Prerequisite: SOCY 100. Recommended: BEHS 220 or HUMN 350. An advanced examination of religion from a sociological perspective. The aim is to evaluate the influence of social location on religious beliefs and attitudes; examine relationships between church and state; and analyze current religious conflicts and controversies. Topics include fundamentalism versus extremism; modernity; religious conflicts; and the relationship of religion with race, class, gender, sexuality, and politics.

Sociology of the Family (SOCY 443, 3 Credits)

Prerequisite: SOCY 100. An advanced examination of the family in society. The aim is apply major sociological theories to understand family as a social institution; describe the changing definitions of family; examine demographic changes in marriage and family patterns; and contrast micro- and macro-level interactions among individuals, families, and society. Topics include family research, single parenting, blended families, cultural differences in families, families over the life course, and governmental policies regarding families.

Women in the Military (SOCY 462, 3 Credits)

Prerequisite: SOCY 100. An advanced examination of women in the military from a sociological perspective. The objective is to understand gender, power, and the changing roles of women in the military; assess how policies affect women in the military; examine military, community, and family support systems for military women; and compare the roles and duties of women in the U.S. armed forces in war and peacetime with those of military women in other countries. Topics include the social construction of gender and sexuality of the armed forces; the history of women in the military; violence against women in the military; rank, status, and advancement of women in the military; and postmilitary transitions and career options for women.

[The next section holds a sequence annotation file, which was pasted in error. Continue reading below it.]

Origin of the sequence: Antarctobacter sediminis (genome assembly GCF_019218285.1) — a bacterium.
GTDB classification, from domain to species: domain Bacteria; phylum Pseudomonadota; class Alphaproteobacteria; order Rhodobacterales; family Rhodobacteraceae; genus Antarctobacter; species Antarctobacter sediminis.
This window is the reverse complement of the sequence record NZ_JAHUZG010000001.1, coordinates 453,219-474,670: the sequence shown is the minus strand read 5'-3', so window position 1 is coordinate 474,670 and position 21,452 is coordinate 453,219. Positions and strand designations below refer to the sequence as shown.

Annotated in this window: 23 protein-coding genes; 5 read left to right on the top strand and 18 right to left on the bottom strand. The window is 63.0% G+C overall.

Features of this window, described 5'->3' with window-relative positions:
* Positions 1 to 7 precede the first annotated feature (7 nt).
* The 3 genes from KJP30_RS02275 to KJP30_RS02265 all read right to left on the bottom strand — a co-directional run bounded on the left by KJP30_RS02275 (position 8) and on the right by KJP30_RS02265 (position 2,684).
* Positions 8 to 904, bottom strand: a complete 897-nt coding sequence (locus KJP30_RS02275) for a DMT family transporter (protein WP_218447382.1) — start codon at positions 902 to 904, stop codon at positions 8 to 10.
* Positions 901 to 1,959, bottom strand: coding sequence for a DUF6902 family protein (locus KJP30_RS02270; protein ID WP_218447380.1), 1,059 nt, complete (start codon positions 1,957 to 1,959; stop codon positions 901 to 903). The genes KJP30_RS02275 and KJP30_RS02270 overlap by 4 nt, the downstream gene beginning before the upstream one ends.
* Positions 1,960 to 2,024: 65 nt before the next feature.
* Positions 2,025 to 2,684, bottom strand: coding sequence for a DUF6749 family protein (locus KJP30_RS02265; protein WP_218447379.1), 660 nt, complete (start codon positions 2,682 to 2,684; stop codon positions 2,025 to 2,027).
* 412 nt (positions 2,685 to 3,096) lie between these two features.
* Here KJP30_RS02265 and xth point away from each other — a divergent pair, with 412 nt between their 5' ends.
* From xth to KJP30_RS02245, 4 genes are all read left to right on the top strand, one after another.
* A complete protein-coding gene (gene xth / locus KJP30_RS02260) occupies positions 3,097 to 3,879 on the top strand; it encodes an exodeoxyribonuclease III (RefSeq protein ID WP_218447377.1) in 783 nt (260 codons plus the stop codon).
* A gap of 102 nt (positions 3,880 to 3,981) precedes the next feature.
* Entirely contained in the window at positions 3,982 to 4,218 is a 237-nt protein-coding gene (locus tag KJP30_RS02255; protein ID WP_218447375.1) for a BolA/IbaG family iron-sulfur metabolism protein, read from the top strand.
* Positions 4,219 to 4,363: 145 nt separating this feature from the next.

Military Sociology (SOCY 464, 3 Credits)

Prerequisite: SOCY 100. An advanced examination of the U.S. military from a sociological perspective. The aim is to differentiate the roles of officer and enlisted corps; analyze health, morale, and welfare issues in today's armed forces; evaluate the legal and political components of military/civil relations; and assess the changing impact of the U.S. military nationally and globally. Topics include military structure, military doctrine, ethics, justice, sustainability, and the future of the U.S. military. Discussion analyzes current military events from a sociological perspective.

Cities and Communities (SOCY 473, 3 Credits)

An advanced sociological study of cities and the urban landscape. The aim is to apply major sociological theories to investigate interdependencies between social action, urbanization, and the environment. Focus is on current issues relevant to the challenge of building livable and sustainable cities. Topics include urban social networks, suburbanization, social problems of urbanization, and urban planning and policies.